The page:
Associating social justice with landscape is not new, yet the twenty-first century's heightened threats to landscape and their impact on both human and, more generally, nature's habitats necessitate novel intellectual tools to address such challenges. This book offers that innovative critical thinking framework. The establishment of the Universal Declaration of Human Rights (UDHR) in 1948, in the aftermath of Second World War atrocities, was an aspiration to guarantee both concrete necessities for survival and the spiritual/emotional/psychological needs that are quintessential to the human experience. While landscape is place, nature and culture specific, the idea transcends nation-state boundaries and as such can be understood as a universal theoretical concept similar to the way in which human rights are perceived. The first step towards the intellectual interface between landscape and human rights is a dynamic and layered understanding of landscape. Accordingly, the 'Right to Landscape' is conceived as the place where the expansive definition of landscape, with its tangible and intangible dimensions, overlaps with the rights that support both life and human dignity, as defined by the UDHR. By expanding on the concept of human rights in the context of landscape this book presents a new model for addressing human rights - alternative scenarios for constructing conflict-reduced approaches to landscape-use and human welfare are generated. This book introduces a rich new discourse on landscape and human rights, serving as a platform to inspire a diversity of ideas and conceptual interpretations. The case studies discussed are wide in their geographical distribution and interdisciplinary in the theoretical situation of their authors, breaking fresh ground for an emerging critical dialogue on the convergence of landscape and human rights.
'The Right to Landscape promises to transform "landscape" from a concept in cultural geography and landscape architecture to a concept indispensable to the probing of human nature and human well-being, drawing on and cross-fertilizing such diverse fields as the study of nature, history, anthropology, psychology, politics, and law.' Yi-Fu Tuan, University of Wisconsin-Madison, USA 'This book is motivating and inspiring. Although academic, the writing is clear and fluent. It redefines landscape as a vital public good, and the issues addressed are relevant to us wherever we live or work.' Garden Design Journal 'This is one of the most innovative books in the area of multidisciplinary environmental sciences that I have read in recent years. It explores a wide range of topics that include urban, ethical, legal environmental, political and art related themes. It situates landscapes in a multidisciplinary and holistic context. As such, it inspires a diversity of ideas and conceptual interpretations. It offers both fundamental-academic and applied-managerial anchor points. This book should be compulsory background reading for postgraduate students in geography and human ecology. It is an inspiring text for environmentalists and decision makers on landscape and nature conservation. It contributes to a most tempting and legitimate widening of the environmental discourse.' International Journal of Environment and Pollution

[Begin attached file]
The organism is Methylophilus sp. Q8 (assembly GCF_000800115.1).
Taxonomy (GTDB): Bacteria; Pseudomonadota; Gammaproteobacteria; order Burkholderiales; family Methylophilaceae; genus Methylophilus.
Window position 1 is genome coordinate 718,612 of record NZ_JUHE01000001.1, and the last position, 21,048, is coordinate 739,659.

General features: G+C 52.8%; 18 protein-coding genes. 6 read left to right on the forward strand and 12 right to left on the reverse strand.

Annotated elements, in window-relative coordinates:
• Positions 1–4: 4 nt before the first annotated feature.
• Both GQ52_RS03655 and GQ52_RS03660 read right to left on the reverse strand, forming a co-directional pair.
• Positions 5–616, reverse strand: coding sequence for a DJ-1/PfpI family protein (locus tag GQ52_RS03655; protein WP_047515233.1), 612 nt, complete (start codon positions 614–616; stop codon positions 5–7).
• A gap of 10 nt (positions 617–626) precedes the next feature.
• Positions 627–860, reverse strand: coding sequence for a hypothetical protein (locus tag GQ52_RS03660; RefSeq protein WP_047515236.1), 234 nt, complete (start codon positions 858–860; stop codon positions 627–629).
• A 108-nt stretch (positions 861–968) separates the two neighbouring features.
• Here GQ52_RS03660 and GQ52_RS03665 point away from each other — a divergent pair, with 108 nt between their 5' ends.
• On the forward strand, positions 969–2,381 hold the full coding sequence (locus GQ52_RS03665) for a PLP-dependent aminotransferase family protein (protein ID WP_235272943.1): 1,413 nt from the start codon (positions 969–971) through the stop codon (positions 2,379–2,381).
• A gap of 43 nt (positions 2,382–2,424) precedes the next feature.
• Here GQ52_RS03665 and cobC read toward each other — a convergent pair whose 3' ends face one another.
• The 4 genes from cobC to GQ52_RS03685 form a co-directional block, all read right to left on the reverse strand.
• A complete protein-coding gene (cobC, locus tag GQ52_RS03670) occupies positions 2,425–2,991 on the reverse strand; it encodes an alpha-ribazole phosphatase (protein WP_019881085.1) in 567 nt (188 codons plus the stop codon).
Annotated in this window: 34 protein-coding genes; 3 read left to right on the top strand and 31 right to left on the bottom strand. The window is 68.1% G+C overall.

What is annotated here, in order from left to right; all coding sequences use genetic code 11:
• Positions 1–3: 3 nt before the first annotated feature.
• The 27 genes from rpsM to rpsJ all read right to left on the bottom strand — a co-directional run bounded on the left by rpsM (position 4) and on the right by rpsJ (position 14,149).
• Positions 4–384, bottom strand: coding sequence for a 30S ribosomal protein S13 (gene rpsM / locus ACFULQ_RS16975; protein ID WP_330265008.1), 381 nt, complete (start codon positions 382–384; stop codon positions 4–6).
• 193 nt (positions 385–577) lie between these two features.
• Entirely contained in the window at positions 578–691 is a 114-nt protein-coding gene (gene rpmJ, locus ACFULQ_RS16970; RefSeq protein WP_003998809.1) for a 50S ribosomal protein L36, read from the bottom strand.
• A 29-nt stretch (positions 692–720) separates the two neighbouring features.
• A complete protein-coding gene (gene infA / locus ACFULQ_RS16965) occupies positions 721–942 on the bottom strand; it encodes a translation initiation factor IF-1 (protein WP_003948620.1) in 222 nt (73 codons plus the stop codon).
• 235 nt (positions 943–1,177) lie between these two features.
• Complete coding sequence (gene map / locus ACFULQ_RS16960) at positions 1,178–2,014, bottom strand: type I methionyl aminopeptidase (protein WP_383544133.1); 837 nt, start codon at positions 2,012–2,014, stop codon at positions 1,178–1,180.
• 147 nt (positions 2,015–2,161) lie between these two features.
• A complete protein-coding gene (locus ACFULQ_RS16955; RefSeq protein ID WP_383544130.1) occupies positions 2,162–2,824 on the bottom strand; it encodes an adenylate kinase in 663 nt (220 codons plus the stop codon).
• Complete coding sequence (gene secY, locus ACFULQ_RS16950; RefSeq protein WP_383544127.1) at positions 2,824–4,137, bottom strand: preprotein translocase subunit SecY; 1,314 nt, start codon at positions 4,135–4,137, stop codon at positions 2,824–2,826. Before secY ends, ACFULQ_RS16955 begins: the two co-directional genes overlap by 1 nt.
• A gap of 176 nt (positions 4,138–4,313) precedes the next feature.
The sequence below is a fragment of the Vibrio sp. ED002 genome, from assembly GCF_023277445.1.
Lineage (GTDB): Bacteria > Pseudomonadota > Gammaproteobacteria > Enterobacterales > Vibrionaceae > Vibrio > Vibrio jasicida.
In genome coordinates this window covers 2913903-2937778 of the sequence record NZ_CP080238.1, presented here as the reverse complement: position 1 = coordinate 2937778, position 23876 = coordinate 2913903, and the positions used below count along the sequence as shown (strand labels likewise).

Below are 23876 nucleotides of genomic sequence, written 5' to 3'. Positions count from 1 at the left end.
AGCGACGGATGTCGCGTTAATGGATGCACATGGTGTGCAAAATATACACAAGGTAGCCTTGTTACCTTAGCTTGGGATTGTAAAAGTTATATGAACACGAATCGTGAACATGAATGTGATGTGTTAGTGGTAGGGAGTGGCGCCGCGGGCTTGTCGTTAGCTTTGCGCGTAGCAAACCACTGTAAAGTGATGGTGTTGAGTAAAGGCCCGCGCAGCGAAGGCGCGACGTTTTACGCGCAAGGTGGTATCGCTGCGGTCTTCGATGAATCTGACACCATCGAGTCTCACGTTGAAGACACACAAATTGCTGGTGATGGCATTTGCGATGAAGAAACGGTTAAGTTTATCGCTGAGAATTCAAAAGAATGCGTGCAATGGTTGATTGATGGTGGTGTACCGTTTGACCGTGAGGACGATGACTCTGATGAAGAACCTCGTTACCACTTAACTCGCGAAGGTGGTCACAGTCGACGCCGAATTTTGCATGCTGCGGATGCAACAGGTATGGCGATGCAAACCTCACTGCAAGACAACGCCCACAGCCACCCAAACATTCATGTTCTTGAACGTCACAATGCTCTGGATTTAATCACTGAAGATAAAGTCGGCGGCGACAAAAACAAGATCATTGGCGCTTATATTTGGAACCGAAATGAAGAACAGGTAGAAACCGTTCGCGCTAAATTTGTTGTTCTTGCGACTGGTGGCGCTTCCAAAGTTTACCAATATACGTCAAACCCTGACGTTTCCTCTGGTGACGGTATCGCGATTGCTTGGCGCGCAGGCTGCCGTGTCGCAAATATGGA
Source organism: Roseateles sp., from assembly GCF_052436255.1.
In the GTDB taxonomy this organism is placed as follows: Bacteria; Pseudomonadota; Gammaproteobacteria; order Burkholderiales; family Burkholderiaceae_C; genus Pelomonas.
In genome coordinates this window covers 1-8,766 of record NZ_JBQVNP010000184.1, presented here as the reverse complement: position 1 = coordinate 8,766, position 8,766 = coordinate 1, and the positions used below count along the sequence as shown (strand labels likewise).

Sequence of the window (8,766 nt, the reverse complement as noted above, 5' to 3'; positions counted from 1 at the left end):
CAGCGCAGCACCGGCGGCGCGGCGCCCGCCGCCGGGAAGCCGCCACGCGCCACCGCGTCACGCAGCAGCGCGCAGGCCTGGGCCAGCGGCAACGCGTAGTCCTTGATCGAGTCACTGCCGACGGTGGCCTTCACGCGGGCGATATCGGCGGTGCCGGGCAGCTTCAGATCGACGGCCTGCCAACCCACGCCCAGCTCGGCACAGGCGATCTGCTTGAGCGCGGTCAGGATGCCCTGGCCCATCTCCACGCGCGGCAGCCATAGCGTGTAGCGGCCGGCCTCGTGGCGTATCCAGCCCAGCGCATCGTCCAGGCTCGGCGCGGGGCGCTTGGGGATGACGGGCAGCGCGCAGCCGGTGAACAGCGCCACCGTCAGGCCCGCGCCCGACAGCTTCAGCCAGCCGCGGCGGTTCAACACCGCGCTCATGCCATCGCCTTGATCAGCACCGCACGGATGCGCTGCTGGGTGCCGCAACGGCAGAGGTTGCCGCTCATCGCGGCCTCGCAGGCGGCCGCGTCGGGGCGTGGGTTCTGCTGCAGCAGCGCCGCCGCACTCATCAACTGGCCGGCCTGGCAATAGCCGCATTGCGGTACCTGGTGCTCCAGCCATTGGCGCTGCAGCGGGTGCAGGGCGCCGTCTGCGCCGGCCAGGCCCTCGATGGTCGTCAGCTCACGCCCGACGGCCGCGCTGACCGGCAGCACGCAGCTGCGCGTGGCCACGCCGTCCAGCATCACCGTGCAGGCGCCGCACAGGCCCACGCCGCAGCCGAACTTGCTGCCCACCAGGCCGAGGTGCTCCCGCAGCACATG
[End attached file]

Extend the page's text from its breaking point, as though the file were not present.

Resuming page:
Contents: Foreword; Preface; The right to landscape: an introduction, Shelley Egoz, Jala Makhzoumi and Gloria Pungetti; Part I The Right to Landscape: Definitions and Concepts: Re-conceptualising human rights in the context of climate change: utilising the Universal Declaration of Human Rights as a platform for future rights, Stefanie Rixecker; The right rights to the right landscape?, Kenneth R. Olwig; The European Landscape Convention: from concepts to rights, Maguelonne Déjeant-Pons; The 'right to landscape' in international law, Amy Strecker. Part II State, Community and Individual Rights: Contested rights, contested histories: landscape and legal right in Orkney and Shetland, Michael Jones; Land and space in the Golan Heights: a human rights perspective, GearÃ³id Ã“ Cuinn; Hunting and the right to landscape: comparing the Portuguese and Danish traditions and current challenges, JÃºlia Carolino, JÃ¸rgen Primdahl, Teresa Pinto-Correia and Mikkel Bojesen; Rights of passage - rites to play: landscapes for children at the turn of the centuries, Susan Herrington. Part III Land, Landscape, Identity: Living with country: stories for re-making contested landscapes, Gini Lee; Indigenous peoples' right to landscape in Aotearoa New Zealand, Diane Menzies and Jacinta Ruru; The right to land versus the right to landscape: lessons from Uluru-Kata Tjuta National Park, Australia, Jillian Walliss; Claiming a right to landscape: rooting, the uprooted and re-rooting, Shelley Egoz. Part IV Competing Landscape Narratives: Bahrain's polyvocality and landscape as a medium, Gareth Doherty; Big and small cityscapes: two mnemonic landscapes in Haifa, Israel, Ziva Kolodney and Rachel Kallus; The right to remember: the memorials to genocide in Cambodia and Rwanda, Shannon Davis and Jacky Bowring; Colonizing mountain, paving sea: neoliberal politics and the right to landscape in Lebanon, Jala Makhzoumi. Part V Reconfigurations, Recoveries and Visions: Relief organism: re-thinking refugee